The only news of Lala in the past year was WMG’s writing down half of its $20 million investment in the site, grimly citing “lower expectations of digital music sales”. But this week introduced three new prospective projects for the streaming site; an iPhone app and deals with Facebook and Google. Lala could soon be rocketing from the depths of ‘out of favor start-up’ to, as Gizmodo put it, getting “one of the biggest endorsements imaginable: Prime placement on Google’s search pages”.
The first announcement was on last Wednesday, a deal with Facebook was announced for “music gifting” through the site, and there is heavily rumored news for this week that the new Google music search feature will utilize Lala (along with iLike) for track streaming.
For those of you who aren’t familiar, Lala’s overall strategy is to allow streaming of its 8.5 million tracks for free – once, which they already have license to do on third-party sites like Pitchfork, Billboard, Facebook and now apparently Google as well. After that, users can purchase the right to listen to a streaming version of the song forever for only 10 cents. If the user wants to have a copy of the track, the 10 cents count towards a DRM-free MP3, which usually costs 89 cents.
Gifting tracks for “web songs” is a clever idea, and so is using credits to purchase them because Facebook “gifting” users are already familiar with the system. This has also always been an option for Lala users as well, a “pre-paid wallet” system so credits are available to users, instead of a-la-carte 10-cent charges for each transaction showing up on a user’s bill.
Google’s rumored new music search engine will include 30-second samples from Lala (and iLike) on its search page, and according to ArsTechnica users “will be directed back to Lala (or iLike) to listen to the whole song and possibly make a purchase”. These are both quite lucrative for Lala, especially for exposure. Forbes writer Bruce Uptin summed it up nicely as, “These two deals potentially give Lala, with only 1 million registered users, access to 300 million Facebook members and all those jillions of Google searches per day.
The third news story is surrounding the possibility of a Lala iPhone app before the end of the year. On top of the typical features of streaming and purchasing music, it’s also been reported that the app will cache the last few hundred songs the user listened to for offline listening, which helps to quiet the Spotify-lovers.
However, the possible best perk (and advantage) of the iPhone app is it will allow users to stream their own libraries of music, since Lala users can do this on the site using its Music Mover feature. Having access to home libraries will certainly attract those who agonize over prioritizing their own collection to fit on their phone’s memory.
Music Ally made a good point that “currently the minimum in-app payment that’s possible on iPhone is $0.99” but perhaps that can be bypassed by Lala’s own system of the “pre-paid wallet” for song credits. Even if the iPhone rejects the app to preserve its own a-la-carte service, Wired also reported plans for Android, Palm Pre and Blackberry. Now, there has been ‘news’ of the iPhone app since this time last year (and there isn’t news if they have already submitted it, or any other apps) but hopefully they’ve prepared for the wider smartphone market and already gotten started on the other devices as well.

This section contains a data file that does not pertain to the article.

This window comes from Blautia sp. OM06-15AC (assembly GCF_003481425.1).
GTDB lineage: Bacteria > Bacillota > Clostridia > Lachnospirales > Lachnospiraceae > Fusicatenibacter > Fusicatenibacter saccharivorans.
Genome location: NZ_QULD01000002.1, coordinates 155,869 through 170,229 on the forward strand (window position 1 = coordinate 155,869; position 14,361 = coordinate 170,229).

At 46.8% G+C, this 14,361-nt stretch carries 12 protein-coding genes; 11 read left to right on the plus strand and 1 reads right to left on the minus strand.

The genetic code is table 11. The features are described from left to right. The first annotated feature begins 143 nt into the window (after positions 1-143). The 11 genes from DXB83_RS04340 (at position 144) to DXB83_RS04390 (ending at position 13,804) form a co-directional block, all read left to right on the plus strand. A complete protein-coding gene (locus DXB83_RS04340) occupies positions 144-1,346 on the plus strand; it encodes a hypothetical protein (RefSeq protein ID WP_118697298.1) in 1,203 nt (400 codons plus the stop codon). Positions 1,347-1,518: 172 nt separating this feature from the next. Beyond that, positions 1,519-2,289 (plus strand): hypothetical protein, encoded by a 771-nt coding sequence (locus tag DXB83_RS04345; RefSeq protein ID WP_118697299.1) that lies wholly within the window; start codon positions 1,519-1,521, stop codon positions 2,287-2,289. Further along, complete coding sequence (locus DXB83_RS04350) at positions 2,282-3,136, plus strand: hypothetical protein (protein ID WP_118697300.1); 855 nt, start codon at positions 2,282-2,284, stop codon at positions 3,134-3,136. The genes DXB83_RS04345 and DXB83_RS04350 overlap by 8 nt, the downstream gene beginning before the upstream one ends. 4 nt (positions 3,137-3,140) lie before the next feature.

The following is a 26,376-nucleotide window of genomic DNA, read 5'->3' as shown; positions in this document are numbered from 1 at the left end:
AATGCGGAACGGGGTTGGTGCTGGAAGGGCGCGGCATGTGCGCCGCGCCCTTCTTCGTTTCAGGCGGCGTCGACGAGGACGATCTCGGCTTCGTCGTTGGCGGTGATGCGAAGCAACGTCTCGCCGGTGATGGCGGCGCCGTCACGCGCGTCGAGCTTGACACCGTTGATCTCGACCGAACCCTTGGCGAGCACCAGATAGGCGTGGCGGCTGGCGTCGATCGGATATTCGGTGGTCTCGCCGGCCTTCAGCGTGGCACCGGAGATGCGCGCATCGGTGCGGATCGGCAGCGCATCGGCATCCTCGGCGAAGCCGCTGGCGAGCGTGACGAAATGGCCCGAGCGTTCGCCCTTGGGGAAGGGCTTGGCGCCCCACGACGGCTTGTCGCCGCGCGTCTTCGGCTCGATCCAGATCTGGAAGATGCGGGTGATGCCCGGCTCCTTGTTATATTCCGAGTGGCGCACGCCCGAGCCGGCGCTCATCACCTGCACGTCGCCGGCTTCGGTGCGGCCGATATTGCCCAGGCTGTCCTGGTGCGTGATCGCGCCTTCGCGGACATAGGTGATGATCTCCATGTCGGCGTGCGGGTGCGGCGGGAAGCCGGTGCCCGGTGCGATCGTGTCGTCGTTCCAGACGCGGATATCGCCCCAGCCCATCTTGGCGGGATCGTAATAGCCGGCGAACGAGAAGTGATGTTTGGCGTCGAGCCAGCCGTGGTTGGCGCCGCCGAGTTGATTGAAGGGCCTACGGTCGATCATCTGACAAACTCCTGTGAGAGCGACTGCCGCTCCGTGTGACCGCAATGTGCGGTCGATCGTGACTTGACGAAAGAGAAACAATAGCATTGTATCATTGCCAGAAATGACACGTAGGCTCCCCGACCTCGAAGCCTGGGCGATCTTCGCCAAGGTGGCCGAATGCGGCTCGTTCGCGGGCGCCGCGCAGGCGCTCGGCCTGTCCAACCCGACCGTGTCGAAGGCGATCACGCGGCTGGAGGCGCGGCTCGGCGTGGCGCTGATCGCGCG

Let’s look briefly at some of the other music service apps. Spotify’s iPhone app has shown promise. Even though figures haven’t been revealed, founder Daniel Ek has said premium subscriptions have grown “by a big number” since the app’s introduction. Rhapsody released an app similar to Spotify as access is only allowed if you’re already paying for the $14.99 “Rhapsody to Go” service. The company reported 500,000 app downloads, but it is unknown how many of them were downloaded by paying customers. Also All Things Digital mentioned Rhapsody only has 700,000-800,000 subscribers, and it would seem hardly reasonable that a large majority of them all had smartphones.
On the other end of the spectrum is Pandora with 35 million registered users and its iPhone radio app was one of the most downloaded apps last year. Sales are “about a million songs a month…and of those, a solid 20% are coming directly from Pandora’s iPhone app”.
In a CNET article, Lala’s co-founder Bill Nguyen reported, “among the users who have provided a credit card, on average they buy 180 songs for every 1,000 they listen to on the site” and the site had close to 100,000 credit cards on file back in April. This shows much promise for even better profits if an app is made that users like, which seems likely with 10 cent streaming songs, track caching and access to your home library.
A recent Forbes article backed the model, going as far to shun all other subscription services and ad-supported models as well. Author Bruce Uptin poses the question, “What if everyone comes to realize what the music industry and Steve Jobs have always known, that the only way to fight piracy and make money in digital music is to charge by the song and it’s hard to disagree with recent slumps from Napster and Nokia, and so far a lack of concrete assurance in Spotify.
There seems to still be space for competitive music apps that have unique business models, as an article in Technologizer put it, “I don’t think there’s such a thing as a music service that’ll make everybody happy all the time–at least not until someone comes up with one that lets you stream or download all the music you want and keep it forever for free.”
Here’s to hoping Lala can pull through and offer a business model that is actually capable of bringing the industry profits, and not pro-rata shares.